Following on from an article I published last week on advertised broadband speeds which had Australia placed 26th, the results of a new study into the quality of broadband connections were recently released to highlight each nation’s ability to benefit from next-generation web applications and services.

The study which focused on 42 countries within the OECD plus Brazil, Russia, India and China (BRICs), was conducted by a team of MBA students from the Saïd Business School at the University of Oxford and the University of Oviedo’s Department of Applied Economics.

Just over half of the countries studied enjoyed broadband at a level of performance required to deliver a consistent quality experience for most web applications today. But major countries such as the UK, Spain, Italy and you guessed it Australia and New Zealand fell well below this threshold. Japan however topped the chart with a score almost twice its nearest rival. They are a nation which made an early commitment to broadband and now have more Fibre to the Home connections than DSL. Late last century the government realised Broadband as a source of competitive advantage, and created their eJapan strategy.

“The Broadband Quality study was developed on the premise that the new generation of web applications will rely on a higher level of performance of broadband connections,” explained Alastair Nicholson from Saïd Business School at the University of Oxford. “Average download speeds are adequate for web browsing, email and basic video downloading and streaming, but we are seeing more interactive applications, more user-generated content being uploaded and shared, and an increasing amount of high-quality video services becoming available. Moreover, because the study also found significant correlation between a nation’s broadband quality and its advancement as a knowledge economy, policy makers may need to consider how to create an environment to improve key broadband performance parameters in the future.”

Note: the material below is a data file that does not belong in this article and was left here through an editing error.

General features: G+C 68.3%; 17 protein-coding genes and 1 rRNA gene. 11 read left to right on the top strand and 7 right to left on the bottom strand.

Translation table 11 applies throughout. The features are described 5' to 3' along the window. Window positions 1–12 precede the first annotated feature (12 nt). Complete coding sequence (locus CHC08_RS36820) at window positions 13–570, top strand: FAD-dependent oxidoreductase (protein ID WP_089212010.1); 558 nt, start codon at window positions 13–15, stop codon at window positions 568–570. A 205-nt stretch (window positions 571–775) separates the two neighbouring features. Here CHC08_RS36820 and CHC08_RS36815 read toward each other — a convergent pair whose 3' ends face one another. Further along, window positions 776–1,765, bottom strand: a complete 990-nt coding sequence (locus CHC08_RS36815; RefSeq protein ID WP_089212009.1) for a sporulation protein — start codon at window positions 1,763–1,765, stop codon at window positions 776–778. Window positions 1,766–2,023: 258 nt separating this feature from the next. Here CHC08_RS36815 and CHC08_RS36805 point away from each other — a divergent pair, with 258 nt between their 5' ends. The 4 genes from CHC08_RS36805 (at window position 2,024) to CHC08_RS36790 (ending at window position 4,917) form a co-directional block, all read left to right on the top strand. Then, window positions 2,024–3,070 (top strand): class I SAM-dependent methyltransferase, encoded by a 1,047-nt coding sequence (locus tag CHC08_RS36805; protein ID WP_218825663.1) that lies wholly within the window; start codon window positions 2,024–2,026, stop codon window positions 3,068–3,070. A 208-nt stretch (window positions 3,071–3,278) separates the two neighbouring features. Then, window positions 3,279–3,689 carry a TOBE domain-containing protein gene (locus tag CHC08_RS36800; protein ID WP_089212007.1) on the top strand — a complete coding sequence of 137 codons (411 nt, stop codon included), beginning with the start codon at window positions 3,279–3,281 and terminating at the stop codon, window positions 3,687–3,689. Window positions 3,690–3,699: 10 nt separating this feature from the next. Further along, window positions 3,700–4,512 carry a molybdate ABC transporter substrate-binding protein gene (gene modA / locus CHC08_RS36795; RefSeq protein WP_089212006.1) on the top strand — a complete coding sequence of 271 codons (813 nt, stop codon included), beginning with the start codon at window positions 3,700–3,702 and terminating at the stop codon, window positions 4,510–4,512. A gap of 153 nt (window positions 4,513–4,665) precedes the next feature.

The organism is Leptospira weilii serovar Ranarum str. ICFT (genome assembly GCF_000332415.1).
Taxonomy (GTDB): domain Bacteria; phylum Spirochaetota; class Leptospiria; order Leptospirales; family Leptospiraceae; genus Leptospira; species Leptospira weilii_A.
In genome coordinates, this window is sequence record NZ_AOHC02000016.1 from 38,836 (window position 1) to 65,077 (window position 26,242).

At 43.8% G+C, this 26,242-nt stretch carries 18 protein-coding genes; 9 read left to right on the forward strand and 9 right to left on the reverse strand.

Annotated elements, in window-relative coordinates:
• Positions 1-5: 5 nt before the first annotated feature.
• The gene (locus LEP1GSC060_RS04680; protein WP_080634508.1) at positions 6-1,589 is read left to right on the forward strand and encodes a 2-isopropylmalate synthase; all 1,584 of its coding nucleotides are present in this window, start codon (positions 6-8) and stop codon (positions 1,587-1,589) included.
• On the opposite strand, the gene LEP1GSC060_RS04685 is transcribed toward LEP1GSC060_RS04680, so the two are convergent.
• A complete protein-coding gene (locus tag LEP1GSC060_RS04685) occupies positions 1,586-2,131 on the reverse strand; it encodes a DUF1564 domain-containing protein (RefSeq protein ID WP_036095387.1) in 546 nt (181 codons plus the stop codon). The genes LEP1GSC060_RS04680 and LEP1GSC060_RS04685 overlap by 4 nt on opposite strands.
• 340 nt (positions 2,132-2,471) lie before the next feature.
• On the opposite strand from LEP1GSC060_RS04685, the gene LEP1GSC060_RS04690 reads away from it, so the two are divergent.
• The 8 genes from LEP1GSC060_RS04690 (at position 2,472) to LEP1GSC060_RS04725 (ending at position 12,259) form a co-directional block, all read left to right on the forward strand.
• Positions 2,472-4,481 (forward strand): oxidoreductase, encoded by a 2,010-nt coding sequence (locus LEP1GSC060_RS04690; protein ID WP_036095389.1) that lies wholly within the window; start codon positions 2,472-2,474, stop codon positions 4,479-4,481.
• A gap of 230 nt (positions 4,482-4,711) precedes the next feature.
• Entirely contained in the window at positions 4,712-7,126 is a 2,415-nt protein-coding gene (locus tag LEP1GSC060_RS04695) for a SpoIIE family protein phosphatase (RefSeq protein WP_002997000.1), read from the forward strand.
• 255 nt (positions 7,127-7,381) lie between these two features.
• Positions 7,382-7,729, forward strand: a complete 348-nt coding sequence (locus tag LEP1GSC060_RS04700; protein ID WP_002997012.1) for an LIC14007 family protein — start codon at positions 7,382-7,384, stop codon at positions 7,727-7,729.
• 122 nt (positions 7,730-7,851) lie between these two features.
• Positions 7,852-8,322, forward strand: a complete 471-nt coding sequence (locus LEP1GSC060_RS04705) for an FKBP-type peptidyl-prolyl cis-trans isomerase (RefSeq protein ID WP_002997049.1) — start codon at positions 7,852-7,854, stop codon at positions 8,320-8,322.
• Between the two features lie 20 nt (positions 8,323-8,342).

From Australia's perspective this is why the government is investing the $4.7b in the National Broadband Network. The economic benefit from having a high speed infrastructure provides the key ingrediant in building a better future for the country. However as it stands today Australia is placed 28th on this list, and has a long way to improve. With many of the nations in the top 20 acknowledging the importance of the Digital economy, they have made commitments to similar projects as our own NBN, but instead of choosing the cheap and easy path with FTTN, have decided to go all the way with FTTH. Ultimately if we continue down the FTTN path, Australia's competitive position will fall further behind other global digital economies.

Using eight million records from broadband speed tests conducted by users around the world through, the researchers calculated statistical averages for each country of several key performance parameters used to determine the quality of a broadband connection.

The researchesr concluded broadband experience is mainly affected by speeds in both directions, latency, network oversubscription, and packet loss. These parameters were grouped into three major categories: download and upload throughput, and latency. The Broadband Quality Score (BQS) for each country was determined using a formula that weighted each category according to the quality requirements of a set of popular applications now and in the future.

Typical applications for today include web browsing, social networking, music downloads, basic video streaming and video chatting, and enterprise-class home offices. Future applications include consumer telepresence for communications, healthcare and education, high-quality video file sharing and streaming, high-definition IPTV, cinema-quality live event broadcasts and advanced home automation.

“By using actual broadband-quality test results, the research team has given us a fresh insight into what users around the world are really experiencing and whether they can look forward to enjoying new applications,” said Fernando Gil de Bernabé, managing director at Cisco’s Internet Business Solutions Group. “A nation’s leadership in broadband was typically determined by its ranking on penetration, and now we know that this will not be enough. This study gives broadband stakeholders, from governments through to telecom and cable operators and vendors like Cisco, as well as consumers, a better understanding of the importance of quality broadband connections. Without high-quality broadband, we will not be able to take full advantage of the next wave of productivity, collaboration and entertainment.”

Professor María Rosalía Vicente from University of Oviedo pointed out about the digital divide and that "the broadband gap can no longer be seen as a penetration divide", but "also a quality and capacity divide, and therefore, a divide in the range of services people can access and use.”


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